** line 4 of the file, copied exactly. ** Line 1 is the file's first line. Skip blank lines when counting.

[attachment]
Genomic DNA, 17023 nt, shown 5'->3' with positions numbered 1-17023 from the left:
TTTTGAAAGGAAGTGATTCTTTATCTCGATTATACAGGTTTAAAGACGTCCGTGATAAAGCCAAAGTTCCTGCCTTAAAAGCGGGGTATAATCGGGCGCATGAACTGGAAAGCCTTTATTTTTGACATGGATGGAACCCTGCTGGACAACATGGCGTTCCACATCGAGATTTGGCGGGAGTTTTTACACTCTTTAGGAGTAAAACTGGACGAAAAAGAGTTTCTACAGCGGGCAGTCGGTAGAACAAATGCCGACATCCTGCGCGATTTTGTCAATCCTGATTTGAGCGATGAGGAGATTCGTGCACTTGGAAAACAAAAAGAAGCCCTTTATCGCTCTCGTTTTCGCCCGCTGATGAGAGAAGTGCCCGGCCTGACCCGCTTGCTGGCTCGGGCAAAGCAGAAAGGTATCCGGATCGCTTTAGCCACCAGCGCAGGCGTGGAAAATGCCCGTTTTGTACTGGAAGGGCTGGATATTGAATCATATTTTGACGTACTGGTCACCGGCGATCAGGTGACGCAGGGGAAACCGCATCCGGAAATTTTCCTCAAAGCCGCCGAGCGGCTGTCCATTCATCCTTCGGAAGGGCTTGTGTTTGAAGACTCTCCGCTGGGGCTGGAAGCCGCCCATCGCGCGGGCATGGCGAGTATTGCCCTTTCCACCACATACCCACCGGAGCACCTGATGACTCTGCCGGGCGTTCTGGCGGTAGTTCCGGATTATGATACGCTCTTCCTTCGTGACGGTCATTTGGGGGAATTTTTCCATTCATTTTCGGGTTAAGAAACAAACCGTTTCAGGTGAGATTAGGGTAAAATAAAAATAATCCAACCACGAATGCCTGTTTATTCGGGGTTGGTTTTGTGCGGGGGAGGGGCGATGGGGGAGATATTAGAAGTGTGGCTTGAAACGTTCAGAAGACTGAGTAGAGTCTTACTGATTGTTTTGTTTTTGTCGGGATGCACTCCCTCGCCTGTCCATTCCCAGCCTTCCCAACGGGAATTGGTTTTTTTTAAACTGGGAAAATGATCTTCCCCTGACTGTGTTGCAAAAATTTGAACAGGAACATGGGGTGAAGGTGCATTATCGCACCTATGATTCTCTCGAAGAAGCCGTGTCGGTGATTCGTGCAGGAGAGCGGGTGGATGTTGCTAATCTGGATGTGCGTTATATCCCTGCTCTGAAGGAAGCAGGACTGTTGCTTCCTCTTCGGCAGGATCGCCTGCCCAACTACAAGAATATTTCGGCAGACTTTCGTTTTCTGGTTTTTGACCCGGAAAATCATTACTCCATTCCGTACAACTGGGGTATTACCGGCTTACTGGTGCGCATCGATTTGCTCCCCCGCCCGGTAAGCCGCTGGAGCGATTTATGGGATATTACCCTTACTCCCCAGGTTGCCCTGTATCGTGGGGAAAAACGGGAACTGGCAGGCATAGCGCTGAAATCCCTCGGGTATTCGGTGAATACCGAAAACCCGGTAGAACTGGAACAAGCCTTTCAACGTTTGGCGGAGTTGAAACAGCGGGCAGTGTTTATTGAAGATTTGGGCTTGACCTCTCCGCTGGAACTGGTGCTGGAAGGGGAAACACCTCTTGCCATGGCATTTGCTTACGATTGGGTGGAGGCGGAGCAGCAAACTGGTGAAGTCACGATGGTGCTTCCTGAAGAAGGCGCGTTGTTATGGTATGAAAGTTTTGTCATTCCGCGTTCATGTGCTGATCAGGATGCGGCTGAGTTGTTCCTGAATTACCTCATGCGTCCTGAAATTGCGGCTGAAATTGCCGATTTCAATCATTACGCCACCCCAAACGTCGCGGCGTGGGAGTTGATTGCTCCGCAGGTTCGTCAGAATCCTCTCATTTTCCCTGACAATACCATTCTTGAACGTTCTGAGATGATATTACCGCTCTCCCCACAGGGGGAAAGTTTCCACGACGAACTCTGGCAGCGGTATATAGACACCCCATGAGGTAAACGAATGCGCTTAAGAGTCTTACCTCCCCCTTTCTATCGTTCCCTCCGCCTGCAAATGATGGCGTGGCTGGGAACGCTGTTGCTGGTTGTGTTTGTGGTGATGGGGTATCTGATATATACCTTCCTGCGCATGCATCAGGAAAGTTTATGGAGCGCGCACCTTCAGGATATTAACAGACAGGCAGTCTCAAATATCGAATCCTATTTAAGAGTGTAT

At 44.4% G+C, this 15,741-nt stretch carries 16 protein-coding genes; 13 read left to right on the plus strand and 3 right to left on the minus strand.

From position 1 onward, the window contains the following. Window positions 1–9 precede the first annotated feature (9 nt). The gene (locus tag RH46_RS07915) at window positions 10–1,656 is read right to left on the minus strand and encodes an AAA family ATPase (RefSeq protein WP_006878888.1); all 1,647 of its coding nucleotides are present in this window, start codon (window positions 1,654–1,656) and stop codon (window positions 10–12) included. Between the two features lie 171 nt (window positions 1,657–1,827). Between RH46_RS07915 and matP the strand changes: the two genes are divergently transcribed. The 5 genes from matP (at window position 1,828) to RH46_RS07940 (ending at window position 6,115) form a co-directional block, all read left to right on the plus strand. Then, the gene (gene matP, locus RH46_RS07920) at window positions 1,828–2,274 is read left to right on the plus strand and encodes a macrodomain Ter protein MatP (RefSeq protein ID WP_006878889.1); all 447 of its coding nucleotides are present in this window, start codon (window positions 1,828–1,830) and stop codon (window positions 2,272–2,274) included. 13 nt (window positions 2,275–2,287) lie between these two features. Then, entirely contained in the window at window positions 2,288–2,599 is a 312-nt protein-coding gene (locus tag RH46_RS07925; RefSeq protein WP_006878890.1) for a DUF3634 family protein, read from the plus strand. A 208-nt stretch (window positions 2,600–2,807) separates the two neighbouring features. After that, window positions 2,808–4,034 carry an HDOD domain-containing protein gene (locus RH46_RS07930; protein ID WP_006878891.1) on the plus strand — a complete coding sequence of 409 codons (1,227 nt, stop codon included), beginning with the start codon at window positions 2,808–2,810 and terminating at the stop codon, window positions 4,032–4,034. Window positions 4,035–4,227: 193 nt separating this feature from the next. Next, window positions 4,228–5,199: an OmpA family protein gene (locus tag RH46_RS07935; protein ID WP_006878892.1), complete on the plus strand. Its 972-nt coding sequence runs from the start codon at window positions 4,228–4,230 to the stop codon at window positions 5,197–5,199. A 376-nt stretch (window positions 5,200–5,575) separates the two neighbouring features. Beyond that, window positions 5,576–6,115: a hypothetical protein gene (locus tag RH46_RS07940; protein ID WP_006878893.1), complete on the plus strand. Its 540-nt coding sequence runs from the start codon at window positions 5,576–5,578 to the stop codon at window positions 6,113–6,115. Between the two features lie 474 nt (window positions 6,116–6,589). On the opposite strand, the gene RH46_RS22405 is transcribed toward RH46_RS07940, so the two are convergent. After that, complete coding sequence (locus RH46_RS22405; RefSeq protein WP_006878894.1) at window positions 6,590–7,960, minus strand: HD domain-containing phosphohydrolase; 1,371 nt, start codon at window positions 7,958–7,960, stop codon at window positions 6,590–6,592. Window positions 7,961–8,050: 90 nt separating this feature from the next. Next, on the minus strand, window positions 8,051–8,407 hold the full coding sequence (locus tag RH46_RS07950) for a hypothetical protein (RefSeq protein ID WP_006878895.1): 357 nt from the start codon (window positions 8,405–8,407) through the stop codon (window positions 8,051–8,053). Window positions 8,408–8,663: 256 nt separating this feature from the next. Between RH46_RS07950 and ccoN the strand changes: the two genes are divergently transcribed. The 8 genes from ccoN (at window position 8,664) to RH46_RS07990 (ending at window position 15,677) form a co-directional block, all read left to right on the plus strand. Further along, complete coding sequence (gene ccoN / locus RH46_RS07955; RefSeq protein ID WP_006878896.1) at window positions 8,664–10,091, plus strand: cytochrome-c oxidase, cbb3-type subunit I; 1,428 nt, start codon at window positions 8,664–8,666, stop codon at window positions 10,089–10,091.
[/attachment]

From position 1 onward, the window contains the following. Window positions 1–9 precede the first annotated feature (9 nt). The gene (locus tag RH46_RS07915) at window positions 10–1,656 is read right to left on the minus strand and encodes an AAA family ATPase (RefSeq protein WP_006878888.1); all 1,647 of its coding nucleotides are present in this window, start codon (window positions 1,654–1,656) and stop codon (window positions 10–12) included. Between the two features lie 171 nt (window positions 1,657–1,827). Between RH46_RS07915 and matP the strand changes: the two genes are divergently transcribed. The 5 genes from matP (at window position 1,828) to RH46_RS07940 (ending at window position 6,115) form a co-directional block, all read left to right on the plus strand. Then, the gene (gene matP, locus RH46_RS07920) at window positions 1,828–2,274 is read left to right on the plus strand and encodes a macrodomain Ter protein MatP (RefSeq protein ID WP_006878889.1); all 447 of its coding nucleotides are present in this window, start codon (window positions 1,828–1,830) and stop codon (window positions 2,272–2,274) included. 13 nt (window positions 2,275–2,287) lie between these two features. Then, entirely contained in the window at window positions 2,288–2,599 is a 312-nt protein-coding gene (locus tag RH46_RS07925; RefSeq protein WP_006878890.1) for a DUF3634 family protein, read from the plus strand. A 208-nt stretch (window positions 2,600–2,807) separates the two neighbouring features. After that, window positions 2,808–4,034 carry an HDOD domain-containing protein gene (locus RH46_RS07930; protein ID WP_006878891.1) on the plus strand — a complete coding sequence of 409 codons (1,227 nt, stop codon included), beginning with the start codon at window positions 2,808–2,810 and terminating at the stop codon, window positions 4,032–4,034. Window positions 4,035–4,227: 193 nt separating this feature from the next. Next, window positions 4,228–5,199: an OmpA family protein gene (locus tag RH46_RS07935; protein ID WP_006878892.1), complete on the plus strand. Its 972-nt coding sequence runs from the start codon at window positions 4,228–4,230 to the stop codon at window positions 5,197–5,199. A 376-nt stretch (window positions 5,200–5,575) separates the two neighbouring features. Beyond that, window positions 5,576–6,115: a hypothetical protein gene (locus tag RH46_RS07940; protein ID WP_006878893.1), complete on the plus strand. Its 540-nt coding sequence runs from the start codon at window positions 5,576–5,578 to the stop codon at window positions 6,113–6,115. Between the two features lie 474 nt (window positions 6,116–6,589). On the opposite strand, the gene RH46_RS22405 is transcribed toward RH46_RS07940, so the two are convergent. After that, complete coding sequence (locus RH46_RS22405; RefSeq protein WP_006878894.1) at window positions 6,590–7,960, minus strand: HD domain-containing phosphohydrolase; 1,371 nt, start codon at window positions 7,958–7,960, stop codon at window positions 6,590–6,592. Window positions 7,961–8,050: 90 nt separating this feature from the next. Next, on the minus strand, window positions 8,051–8,407 hold the full coding sequence (locus tag RH46_RS07950) for a hypothetical protein (RefSeq protein ID WP_006878895.1): 357 nt from the start codon (window positions 8,405–8,407) through the stop codon (window positions 8,051–8,053). Window positions 8,408–8,663: 256 nt separating this feature from the next. Between RH46_RS07950 and ccoN the strand changes: the two genes are divergently transcribed. The 8 genes from ccoN (at window position 8,664) to RH46_RS07990 (ending at window position 15,677) form a co-directional block, all read left to right on the plus strand. Further along, complete coding sequence (gene ccoN / locus RH46_RS07955; RefSeq protein ID WP_006878896.1) at window positions 8,664–10,091, plus strand: cytochrome-c oxidase, cbb3-type subunit I; 1,428 nt, start codon at window positions 8,664–8,666, stop codon at window positions 10,089–10,091.